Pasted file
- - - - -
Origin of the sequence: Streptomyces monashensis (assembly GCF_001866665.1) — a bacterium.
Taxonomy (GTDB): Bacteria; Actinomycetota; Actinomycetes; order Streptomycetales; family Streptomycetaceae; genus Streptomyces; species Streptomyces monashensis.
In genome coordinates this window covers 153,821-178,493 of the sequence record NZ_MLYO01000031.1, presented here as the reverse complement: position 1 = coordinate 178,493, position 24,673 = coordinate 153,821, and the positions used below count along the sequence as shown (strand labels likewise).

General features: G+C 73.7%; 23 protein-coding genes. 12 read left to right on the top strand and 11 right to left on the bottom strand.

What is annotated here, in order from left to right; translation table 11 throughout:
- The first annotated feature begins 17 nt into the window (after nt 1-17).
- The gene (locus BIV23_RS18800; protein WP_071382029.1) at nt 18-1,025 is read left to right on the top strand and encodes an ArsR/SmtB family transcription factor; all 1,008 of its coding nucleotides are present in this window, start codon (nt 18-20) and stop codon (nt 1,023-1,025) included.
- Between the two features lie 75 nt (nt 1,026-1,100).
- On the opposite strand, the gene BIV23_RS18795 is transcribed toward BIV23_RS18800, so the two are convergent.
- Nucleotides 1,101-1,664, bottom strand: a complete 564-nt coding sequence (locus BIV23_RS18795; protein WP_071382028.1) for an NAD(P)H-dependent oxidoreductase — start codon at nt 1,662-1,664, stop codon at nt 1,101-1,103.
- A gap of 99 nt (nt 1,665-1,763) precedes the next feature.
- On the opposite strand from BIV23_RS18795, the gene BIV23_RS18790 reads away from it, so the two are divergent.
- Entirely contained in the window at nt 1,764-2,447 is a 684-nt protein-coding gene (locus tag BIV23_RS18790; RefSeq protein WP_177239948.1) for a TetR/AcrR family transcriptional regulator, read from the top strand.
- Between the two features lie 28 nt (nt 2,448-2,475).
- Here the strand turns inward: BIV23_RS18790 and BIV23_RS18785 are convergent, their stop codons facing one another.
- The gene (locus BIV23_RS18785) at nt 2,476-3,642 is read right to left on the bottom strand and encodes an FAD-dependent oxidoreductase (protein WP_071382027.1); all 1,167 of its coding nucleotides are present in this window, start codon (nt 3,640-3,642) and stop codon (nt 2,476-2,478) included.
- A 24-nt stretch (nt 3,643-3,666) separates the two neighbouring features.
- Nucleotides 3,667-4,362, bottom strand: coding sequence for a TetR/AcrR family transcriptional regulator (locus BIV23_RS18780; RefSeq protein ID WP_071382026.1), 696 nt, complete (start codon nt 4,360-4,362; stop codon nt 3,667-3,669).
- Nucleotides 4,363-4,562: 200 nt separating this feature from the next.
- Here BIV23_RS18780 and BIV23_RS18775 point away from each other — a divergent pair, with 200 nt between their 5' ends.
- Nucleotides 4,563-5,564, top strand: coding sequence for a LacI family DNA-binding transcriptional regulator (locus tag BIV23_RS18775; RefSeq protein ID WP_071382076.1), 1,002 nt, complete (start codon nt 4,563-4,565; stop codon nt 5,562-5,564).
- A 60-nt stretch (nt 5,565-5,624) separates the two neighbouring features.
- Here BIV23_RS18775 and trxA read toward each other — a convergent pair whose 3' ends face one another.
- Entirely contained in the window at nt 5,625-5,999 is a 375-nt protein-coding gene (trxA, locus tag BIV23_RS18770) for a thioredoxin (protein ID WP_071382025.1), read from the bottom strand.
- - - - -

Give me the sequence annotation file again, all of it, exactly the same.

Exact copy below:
Origin of the sequence: Streptomyces monashensis (assembly GCF_001866665.1) — a bacterium.
Taxonomy (GTDB): Bacteria; Actinomycetota; Actinomycetes; order Streptomycetales; family Streptomycetaceae; genus Streptomyces; species Streptomyces monashensis.
In genome coordinates this window covers 153,821-178,493 of the sequence record NZ_MLYO01000031.1, presented here as the reverse complement: position 1 = coordinate 178,493, position 24,673 = coordinate 153,821, and the positions used below count along the sequence as shown (strand labels likewise).

General features: G+C 73.7%; 23 protein-coding genes. 12 read left to right on the top strand and 11 right to left on the bottom strand.

What is annotated here, in order from left to right; translation table 11 throughout:
- The first annotated feature begins 17 nt into the window (after nt 1-17).
- The gene (locus BIV23_RS18800; protein WP_071382029.1) at nt 18-1,025 is read left to right on the top strand and encodes an ArsR/SmtB family transcription factor; all 1,008 of its coding nucleotides are present in this window, start codon (nt 18-20) and stop codon (nt 1,023-1,025) included.
- Between the two features lie 75 nt (nt 1,026-1,100).
- On the opposite strand, the gene BIV23_RS18795 is transcribed toward BIV23_RS18800, so the two are convergent.
- Nucleotides 1,101-1,664, bottom strand: a complete 564-nt coding sequence (locus BIV23_RS18795; protein WP_071382028.1) for an NAD(P)H-dependent oxidoreductase — start codon at nt 1,662-1,664, stop codon at nt 1,101-1,103.
- A gap of 99 nt (nt 1,665-1,763) precedes the next feature.
- On the opposite strand from BIV23_RS18795, the gene BIV23_RS18790 reads away from it, so the two are divergent.
- Entirely contained in the window at nt 1,764-2,447 is a 684-nt protein-coding gene (locus tag BIV23_RS18790; RefSeq protein WP_177239948.1) for a TetR/AcrR family transcriptional regulator, read from the top strand.
- Between the two features lie 28 nt (nt 2,448-2,475).
- Here the strand turns inward: BIV23_RS18790 and BIV23_RS18785 are convergent, their stop codons facing one another.
- The gene (locus BIV23_RS18785) at nt 2,476-3,642 is read right to left on the bottom strand and encodes an FAD-dependent oxidoreductase (protein WP_071382027.1); all 1,167 of its coding nucleotides are present in this window, start codon (nt 3,640-3,642) and stop codon (nt 2,476-2,478) included.
- A 24-nt stretch (nt 3,643-3,666) separates the two neighbouring features.
- Nucleotides 3,667-4,362, bottom strand: coding sequence for a TetR/AcrR family transcriptional regulator (locus BIV23_RS18780; RefSeq protein ID WP_071382026.1), 696 nt, complete (start codon nt 4,360-4,362; stop codon nt 3,667-3,669).
- Nucleotides 4,363-4,562: 200 nt separating this feature from the next.
- Here BIV23_RS18780 and BIV23_RS18775 point away from each other — a divergent pair, with 200 nt between their 5' ends.
- Nucleotides 4,563-5,564, top strand: coding sequence for a LacI family DNA-binding transcriptional regulator (locus tag BIV23_RS18775; RefSeq protein ID WP_071382076.1), 1,002 nt, complete (start codon nt 4,563-4,565; stop codon nt 5,562-5,564).
- A 60-nt stretch (nt 5,565-5,624) separates the two neighbouring features.
- Here BIV23_RS18775 and trxA read toward each other — a convergent pair whose 3' ends face one another.
- Entirely contained in the window at nt 5,625-5,999 is a 375-nt protein-coding gene (trxA, locus tag BIV23_RS18770) for a thioredoxin (protein ID WP_071382025.1), read from the bottom strand.